The golden vitalizing sun, the superb beaches and the overwhelming landscape are most common features that attract visitors to Crete, however there is another natural attraction that is often overlooked, and that is the large number of interesting caves on the island.
Caves, those unique monuments of nature, have played a very decisive and important role in Crete: they were utilized in pre-historic times, they feature in Greek mythology and they were utilized throughout history for various religious and social purposes.
Caves can be classified into two categories, in accordance with their natural features and the manner in which they have been utilized: caves of archeological, religious and historic interest, and caves with a natural architectural interest.
One of the most interesting caves on the island is that of Faneromeni, in the wider municipal area of Hersonissos. This cave is situated above the village Avdou, on the edge of Lassithiotika Mountains, on the northwestern slopes of a hill called Louloudaki, at an altitude of 770metres.
The exploration of this magnificent cave involves a little patience, persistence and physical energy, but the effort is certainly worth it.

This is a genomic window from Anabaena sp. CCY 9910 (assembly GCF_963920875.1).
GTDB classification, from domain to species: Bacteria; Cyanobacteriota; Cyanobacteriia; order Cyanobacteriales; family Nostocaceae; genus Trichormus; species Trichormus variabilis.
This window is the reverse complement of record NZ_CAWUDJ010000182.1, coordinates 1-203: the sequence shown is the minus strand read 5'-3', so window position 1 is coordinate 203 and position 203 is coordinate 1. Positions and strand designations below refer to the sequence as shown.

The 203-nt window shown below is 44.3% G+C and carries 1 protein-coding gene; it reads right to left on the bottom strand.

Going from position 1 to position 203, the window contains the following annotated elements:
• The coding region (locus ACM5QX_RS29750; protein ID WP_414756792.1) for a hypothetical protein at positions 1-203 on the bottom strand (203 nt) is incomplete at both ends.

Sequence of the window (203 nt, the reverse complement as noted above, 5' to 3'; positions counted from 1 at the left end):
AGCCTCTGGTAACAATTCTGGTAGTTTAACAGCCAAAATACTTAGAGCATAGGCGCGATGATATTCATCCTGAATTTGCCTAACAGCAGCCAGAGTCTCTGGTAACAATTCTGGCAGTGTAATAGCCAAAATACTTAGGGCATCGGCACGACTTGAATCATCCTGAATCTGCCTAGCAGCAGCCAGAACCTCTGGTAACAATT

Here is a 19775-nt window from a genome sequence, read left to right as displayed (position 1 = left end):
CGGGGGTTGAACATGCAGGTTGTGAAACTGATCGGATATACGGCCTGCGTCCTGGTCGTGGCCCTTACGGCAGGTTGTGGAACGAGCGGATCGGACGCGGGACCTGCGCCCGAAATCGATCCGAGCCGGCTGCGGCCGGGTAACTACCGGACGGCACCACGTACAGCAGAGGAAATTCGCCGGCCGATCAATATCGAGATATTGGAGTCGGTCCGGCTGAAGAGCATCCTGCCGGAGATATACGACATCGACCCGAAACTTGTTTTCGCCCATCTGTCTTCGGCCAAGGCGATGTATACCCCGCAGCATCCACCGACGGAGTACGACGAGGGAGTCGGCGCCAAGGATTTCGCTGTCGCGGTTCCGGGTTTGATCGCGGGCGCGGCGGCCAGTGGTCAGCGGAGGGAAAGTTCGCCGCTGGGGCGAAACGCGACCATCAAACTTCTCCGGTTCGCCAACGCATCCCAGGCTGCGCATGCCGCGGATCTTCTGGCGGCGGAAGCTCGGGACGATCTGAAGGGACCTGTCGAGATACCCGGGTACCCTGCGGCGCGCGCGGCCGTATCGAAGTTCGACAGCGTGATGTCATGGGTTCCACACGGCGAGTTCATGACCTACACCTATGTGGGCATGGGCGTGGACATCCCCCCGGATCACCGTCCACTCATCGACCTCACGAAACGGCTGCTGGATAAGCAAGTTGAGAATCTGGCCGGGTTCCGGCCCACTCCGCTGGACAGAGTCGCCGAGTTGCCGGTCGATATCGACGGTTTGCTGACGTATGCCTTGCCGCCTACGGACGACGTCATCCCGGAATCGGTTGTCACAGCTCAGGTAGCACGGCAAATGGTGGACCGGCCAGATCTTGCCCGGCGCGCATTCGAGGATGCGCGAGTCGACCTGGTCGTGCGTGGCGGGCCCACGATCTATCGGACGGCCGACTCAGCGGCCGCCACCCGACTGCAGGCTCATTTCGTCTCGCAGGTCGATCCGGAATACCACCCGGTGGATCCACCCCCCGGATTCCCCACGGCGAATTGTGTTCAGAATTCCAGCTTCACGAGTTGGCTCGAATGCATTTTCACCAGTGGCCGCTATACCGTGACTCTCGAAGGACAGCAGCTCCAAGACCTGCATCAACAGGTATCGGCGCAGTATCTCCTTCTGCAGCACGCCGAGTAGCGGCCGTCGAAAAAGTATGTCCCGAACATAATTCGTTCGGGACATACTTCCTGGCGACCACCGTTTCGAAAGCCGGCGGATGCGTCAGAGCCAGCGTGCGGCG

Plan a day trip to the cave. Start off in the early morning in order to catch the symphony of beautiful colors created by the play of light in the Plateau of Lassithi. First, stop at the picturesque and quaint village of Avdou; ask for directions to the cave from the locals, and soon you will find yourself walking along a forest path, surrounded by densely planted Holm-oak wood with a spectacular view of the surrounding valley and mountains.
The cave is 43metres long, 4 - 11,5metres wide and 2,5 - 8,5metres high. As you enter, you will see a small antechamber that is filled with stalagmites.
To the left of the antechamber, there is another spacious enclave with various stalagmites and stalactites. An abundant number of decorated stones and an awe-inspiring jellyfish shaped stone complex completes this magnificent spectacle.
The Cave of Faneromeni used to serve as a place of worship from the late Minoan period (1550 B.C.) to the Roman times. In excavations carried out by the famous archeologist Spiros Marinatos in 1937, three stone tablets, small double broad-axes, fine sword blades, stones with labyrinth-like inscriptions depicting naked women and bees were uncovered.
A trip in this cave complex will leave you feeling like you have crossed the threshold into a dreamy and enchanted world of a bygone era.